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Johannesburg - DEATH threats by Julius Malema’s Economic Freedom Fighters (EFF) have landed South Africa’s newest political party in hot water and left it with a hefty legal bill, barely two weeks after registering with the Independent Electoral Commission (IEC).
The Workforce Group, a company listed on the JSE’s alternative exchange and also a labour broker, succeeded on Friday at the Labour Court in Joburg in getting an order barring the EFF from its premises in Vereeniging, Gauteng and across the country.
The case follows an altercation early last month during which EFF national central command team member Sam Tshabalala allegedly led a group of about 200 ex-employees to demand reinstatement, according to the company. EFF members apparently made death threats and the company fears its employees might be killed.
Like EFF leaders, Tshabalala is a former ANC member in the ruling party’s Sedibeng region. The IEC announced the EFF’s registration on September 5.
The Workforce Group told Acting Judge Lavery Modise that when the EFF marched on the company’s site in Vereeniging its members threatened bloodshed if the ex-employees were not taken back.
Modise asked how the company knew the group were EFF members. “It could have been an individual on a frolic of his own,” he said of Tshabalala.
“Tshabalala identified himself as a member of the EFF’s national central command team,” the Workforce Group’s advocate responded, saying the death threats necessitated approaching the Labour Court as the party’s actions went against good society standards.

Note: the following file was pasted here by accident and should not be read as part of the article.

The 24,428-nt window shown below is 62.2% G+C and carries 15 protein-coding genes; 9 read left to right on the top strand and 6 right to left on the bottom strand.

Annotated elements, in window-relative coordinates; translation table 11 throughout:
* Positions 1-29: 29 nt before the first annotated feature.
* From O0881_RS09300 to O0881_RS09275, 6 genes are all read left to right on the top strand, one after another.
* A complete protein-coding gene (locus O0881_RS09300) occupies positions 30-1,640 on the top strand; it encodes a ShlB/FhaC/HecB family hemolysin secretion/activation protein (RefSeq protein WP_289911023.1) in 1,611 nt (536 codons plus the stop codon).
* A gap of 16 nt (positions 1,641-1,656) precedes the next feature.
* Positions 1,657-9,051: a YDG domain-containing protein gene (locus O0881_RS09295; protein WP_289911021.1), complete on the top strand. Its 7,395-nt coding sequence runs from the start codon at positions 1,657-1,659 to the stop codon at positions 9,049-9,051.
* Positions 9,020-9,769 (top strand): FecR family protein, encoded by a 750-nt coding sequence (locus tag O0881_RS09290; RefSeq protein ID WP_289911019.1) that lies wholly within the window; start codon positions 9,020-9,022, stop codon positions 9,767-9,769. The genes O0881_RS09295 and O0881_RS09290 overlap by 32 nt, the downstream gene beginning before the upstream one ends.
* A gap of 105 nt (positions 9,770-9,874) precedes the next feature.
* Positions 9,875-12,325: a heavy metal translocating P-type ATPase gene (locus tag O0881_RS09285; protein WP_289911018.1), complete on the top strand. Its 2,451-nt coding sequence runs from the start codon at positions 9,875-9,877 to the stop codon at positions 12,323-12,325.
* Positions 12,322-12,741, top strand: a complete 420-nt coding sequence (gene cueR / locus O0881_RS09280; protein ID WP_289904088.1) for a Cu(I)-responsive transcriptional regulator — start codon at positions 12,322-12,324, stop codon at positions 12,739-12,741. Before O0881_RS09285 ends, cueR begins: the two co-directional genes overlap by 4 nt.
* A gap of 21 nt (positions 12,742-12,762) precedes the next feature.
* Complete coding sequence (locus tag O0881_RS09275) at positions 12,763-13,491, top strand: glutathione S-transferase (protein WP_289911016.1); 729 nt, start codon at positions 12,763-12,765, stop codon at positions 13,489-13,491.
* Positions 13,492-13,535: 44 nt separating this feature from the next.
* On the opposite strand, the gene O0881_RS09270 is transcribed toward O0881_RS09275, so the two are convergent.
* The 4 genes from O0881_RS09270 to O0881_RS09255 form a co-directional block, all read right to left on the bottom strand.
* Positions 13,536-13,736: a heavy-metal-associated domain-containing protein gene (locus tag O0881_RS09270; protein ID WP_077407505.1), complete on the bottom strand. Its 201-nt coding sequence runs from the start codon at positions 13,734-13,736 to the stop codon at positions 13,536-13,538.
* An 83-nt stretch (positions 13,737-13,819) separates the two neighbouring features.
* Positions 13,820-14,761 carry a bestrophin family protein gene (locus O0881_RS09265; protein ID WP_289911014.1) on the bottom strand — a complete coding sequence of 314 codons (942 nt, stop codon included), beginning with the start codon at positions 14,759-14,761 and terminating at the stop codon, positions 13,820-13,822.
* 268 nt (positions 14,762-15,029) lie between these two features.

The company served its papers to the EFF’s “only known e-mail address”, a Gmail account, justifying this by saying the EFF was a new political party and had no registered physical address at the time it instituted the court action. The EFF will also have to pay The Workforce Group’s legal costs, which the company justified by saying the EFF had an opportunity to come to court but chose not to.
The company said not awarding a costs order would be a message to the EFF to do whatever it wanted.
Tshabalala could not be reached for comment and despite promising to respond, EFF spokesperson Mbuyiseni Ndlozi failed to do so.
Meanwhile, the Tshwane Co-operative Movement, set to benefit from the R1.1 billion to be spent by the City of Tshwane this year on co-operatives, has suspended some of its leaders for being EFF members.
Wiseman Gudu and Lucy Seolela were told joining the EFF was unacceptable and warned they were being monitored and that further participation in EFF activities would result in severe disciplinary action including being discharged from the movement.
The City of Tshwane recently promised to train co-operatives in infrastructure maintenance and services, minor roadworks and repairs totalling R500 million.
Tshwane Co-operative Movement chairperson Setene Ketlele said the timing was not right and promised to explain the suspensions next week.